Why it’s important to teach your child that no two families are the same

Today, families come in many different forms. Young children can presume that all families are like their own and may be confused when they see a family that differs. If you talk to them early and often about all the different types of families, they will develop understanding and acceptance.

Different families

Children may be cared for by a family member such as a grandparent or aunt. They may grow up in an extended blended family or in a single parent family, following divorce or separation. They may have been adopted, fostered or conceived through artificial reproduction to a couple or a single parent. They may be parented by a same sex couple or a single LGBT parent. Their family set-up may change during their childhood.

What is certain is that the ‘nuclear’ family of a heterosexual married couple with their own children is no longer perceived as the ‘norm’ and greater numbers of children are living in non-traditional family structures than ever before.

Whatever your own family set-up, it’s good to talk with your kids about all the different sorts of families they and their friends are growing up in and that what matters is acceptance and love.

Research has shown repeatedly that children grow up happy when they are given stability, love and consistency in their family, and the family structure itself has little importance. Dr Susan Golombok, director of Cambridge University’s Centre for Family Research, considered 35 years of research studies for her book Modern Families: Parents and Children in New Family Forms. Her conclusion: What their family looks like “seems to matter less for children than does the quality of family relationships, the support of their community and the prevailing attitudes of the society in which they live.”

She continues:

“It’s stigmatisation outside the family, rather than relationships within it, that creates difficulties for children in new family forms.”

Families aren’t self-contained units. Sadly, parents and carers may still encounter outright prejudice or have to ‘explain’ their families, while children may experience prejudice, ignorance and the perception of being ‘different’. Schools have a responsibility to help children feel comfortable and happy, and the more you can talk to your children at home the more you normalise the fact that families come in all shapes and sizes.

Tips for talking about families today

  • Keep discussions simple and honest with younger children, and focus conversations around loving families and caring relationships.
  • Don’t shy away from conversations and don’t be judgemental. Children pick up on your perceptions.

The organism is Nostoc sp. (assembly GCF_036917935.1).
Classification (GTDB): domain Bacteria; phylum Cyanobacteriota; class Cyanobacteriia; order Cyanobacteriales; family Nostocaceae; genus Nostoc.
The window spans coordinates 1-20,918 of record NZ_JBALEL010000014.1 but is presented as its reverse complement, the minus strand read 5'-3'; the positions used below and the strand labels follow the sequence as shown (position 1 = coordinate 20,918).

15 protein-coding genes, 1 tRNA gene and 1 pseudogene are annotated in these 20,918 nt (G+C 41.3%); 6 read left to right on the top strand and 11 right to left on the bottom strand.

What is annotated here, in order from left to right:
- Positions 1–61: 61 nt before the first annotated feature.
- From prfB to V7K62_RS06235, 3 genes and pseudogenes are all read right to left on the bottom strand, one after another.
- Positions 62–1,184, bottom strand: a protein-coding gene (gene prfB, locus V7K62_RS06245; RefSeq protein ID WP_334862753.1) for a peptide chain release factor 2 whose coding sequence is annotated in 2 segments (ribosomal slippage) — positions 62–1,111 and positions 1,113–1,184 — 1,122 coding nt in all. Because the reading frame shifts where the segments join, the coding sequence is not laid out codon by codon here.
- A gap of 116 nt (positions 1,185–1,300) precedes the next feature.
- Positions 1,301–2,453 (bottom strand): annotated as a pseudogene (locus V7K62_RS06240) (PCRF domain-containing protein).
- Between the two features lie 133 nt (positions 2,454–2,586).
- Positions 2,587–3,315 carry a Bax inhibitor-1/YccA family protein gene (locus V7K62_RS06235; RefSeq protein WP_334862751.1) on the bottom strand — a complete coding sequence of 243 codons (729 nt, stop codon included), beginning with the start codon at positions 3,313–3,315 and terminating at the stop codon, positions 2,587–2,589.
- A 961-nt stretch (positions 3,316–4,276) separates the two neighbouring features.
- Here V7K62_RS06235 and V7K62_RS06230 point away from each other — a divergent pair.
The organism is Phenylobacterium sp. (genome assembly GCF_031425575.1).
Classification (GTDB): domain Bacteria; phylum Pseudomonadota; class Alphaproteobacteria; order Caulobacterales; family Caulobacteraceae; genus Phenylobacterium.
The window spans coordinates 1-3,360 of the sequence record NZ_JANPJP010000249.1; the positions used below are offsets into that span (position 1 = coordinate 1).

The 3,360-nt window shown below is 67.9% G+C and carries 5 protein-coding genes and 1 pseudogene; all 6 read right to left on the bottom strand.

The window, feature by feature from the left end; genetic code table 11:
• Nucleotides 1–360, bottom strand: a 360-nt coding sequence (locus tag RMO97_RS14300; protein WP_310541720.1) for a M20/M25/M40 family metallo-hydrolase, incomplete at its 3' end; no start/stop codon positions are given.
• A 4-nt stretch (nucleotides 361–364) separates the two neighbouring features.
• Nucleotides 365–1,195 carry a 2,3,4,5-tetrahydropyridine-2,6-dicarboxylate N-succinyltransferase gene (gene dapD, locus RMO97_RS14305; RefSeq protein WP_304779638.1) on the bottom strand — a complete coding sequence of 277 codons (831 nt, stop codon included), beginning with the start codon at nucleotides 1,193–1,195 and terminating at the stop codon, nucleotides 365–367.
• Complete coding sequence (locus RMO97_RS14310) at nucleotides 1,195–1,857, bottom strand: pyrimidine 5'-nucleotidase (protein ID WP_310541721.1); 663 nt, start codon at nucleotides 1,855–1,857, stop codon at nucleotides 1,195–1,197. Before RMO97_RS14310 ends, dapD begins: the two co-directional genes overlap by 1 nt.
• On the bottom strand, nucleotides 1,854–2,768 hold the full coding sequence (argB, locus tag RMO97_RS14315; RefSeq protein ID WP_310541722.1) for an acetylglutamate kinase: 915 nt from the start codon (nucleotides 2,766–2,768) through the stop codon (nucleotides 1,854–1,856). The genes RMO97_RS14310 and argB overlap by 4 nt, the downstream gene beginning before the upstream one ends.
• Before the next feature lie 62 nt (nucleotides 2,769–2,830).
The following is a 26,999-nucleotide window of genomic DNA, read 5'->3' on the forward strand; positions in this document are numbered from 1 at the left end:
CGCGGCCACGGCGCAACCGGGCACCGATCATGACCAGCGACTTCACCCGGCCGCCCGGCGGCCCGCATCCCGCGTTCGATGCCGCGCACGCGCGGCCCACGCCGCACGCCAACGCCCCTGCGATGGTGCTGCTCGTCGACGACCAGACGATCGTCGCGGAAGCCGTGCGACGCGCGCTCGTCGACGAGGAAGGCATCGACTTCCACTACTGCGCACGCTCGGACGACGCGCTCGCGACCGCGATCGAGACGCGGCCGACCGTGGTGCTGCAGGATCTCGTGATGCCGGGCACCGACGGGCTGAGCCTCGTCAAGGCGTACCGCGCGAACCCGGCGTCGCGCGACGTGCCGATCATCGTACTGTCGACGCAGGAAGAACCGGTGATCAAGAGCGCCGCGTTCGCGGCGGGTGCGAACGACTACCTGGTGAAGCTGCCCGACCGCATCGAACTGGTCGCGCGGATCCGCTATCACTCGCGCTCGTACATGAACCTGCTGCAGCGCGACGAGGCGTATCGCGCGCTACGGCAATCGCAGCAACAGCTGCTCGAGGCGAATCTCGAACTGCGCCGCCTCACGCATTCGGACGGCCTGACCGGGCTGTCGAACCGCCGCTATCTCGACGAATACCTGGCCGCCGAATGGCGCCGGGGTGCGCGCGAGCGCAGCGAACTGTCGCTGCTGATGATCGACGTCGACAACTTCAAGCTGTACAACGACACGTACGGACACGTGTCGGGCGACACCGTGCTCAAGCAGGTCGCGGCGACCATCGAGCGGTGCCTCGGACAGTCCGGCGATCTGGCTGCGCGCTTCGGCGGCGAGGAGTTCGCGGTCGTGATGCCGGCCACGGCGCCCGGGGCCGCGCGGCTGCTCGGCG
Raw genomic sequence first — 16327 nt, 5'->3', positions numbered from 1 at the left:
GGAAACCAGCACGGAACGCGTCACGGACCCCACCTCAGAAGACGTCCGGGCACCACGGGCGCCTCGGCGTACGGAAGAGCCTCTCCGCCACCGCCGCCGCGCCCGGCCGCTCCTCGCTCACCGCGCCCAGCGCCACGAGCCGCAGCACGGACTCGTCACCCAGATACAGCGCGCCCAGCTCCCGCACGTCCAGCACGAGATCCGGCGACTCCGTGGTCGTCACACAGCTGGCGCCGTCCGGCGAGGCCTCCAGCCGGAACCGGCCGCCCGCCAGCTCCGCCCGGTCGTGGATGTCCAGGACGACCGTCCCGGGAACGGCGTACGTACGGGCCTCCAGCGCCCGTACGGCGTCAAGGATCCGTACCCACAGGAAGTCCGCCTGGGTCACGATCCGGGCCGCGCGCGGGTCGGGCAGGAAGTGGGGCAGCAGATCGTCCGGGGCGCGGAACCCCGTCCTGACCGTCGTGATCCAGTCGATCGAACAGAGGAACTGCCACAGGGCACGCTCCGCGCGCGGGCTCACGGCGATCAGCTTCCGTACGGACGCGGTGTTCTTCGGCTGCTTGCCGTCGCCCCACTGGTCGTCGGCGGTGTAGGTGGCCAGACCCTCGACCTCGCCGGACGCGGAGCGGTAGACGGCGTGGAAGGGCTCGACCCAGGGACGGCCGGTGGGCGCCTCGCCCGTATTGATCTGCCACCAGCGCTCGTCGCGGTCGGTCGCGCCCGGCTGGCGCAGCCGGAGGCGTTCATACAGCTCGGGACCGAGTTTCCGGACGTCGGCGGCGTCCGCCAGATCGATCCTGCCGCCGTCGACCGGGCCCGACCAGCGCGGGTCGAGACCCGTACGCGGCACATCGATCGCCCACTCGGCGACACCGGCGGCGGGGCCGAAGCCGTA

• Explain that lots of families are different. If your child is intrigued by a friend’s family set up, explain simply and clearly that, for example, “Jake has two daddies and they look after him and love him just like I do with you” or “Ella’s Granny looks after her just like Mummy”.
  • Have a zero tolerance of derogatory, unkind phrases. Often common in school playgrounds, these expressions may not be purposely used to be hateful but they do carry negative connotations and are hurtful. Explain why language matters and about being kind to everyone.
  • Explain that no family is the same and every family is special.
  • Read books together that portray the reality of modern families in all their forms. The Family Book by Todd Parr celebrates the love we feel for our families in all their varieties, whether your family is big or small, clean or messy, or you have two mums or two dads. Tango Makes Three by Justin Richardson is the heart-warming and best-selling true story of two male penguins, Ray and Silo, who are just like the other penguin couples at Central Park Zoo – except they’re both boys. With a little help from the zookeeper, they manage to become parents. For older children who may be feeling ‘different’, The Suitcase Kid by Jacqueline Wilson tells the story of Andy whose life changes dramatically following her parents’ divorce, living one week with each parent and dealing with step parents and step siblings, loneliness and a longing for her past life.

Talking to your child and reading books with your child is a great way of showing them that families come in all sorts of shapes and sizes. It teaches them that it doesn’t matter what families look like just that they are filled with love and happiness.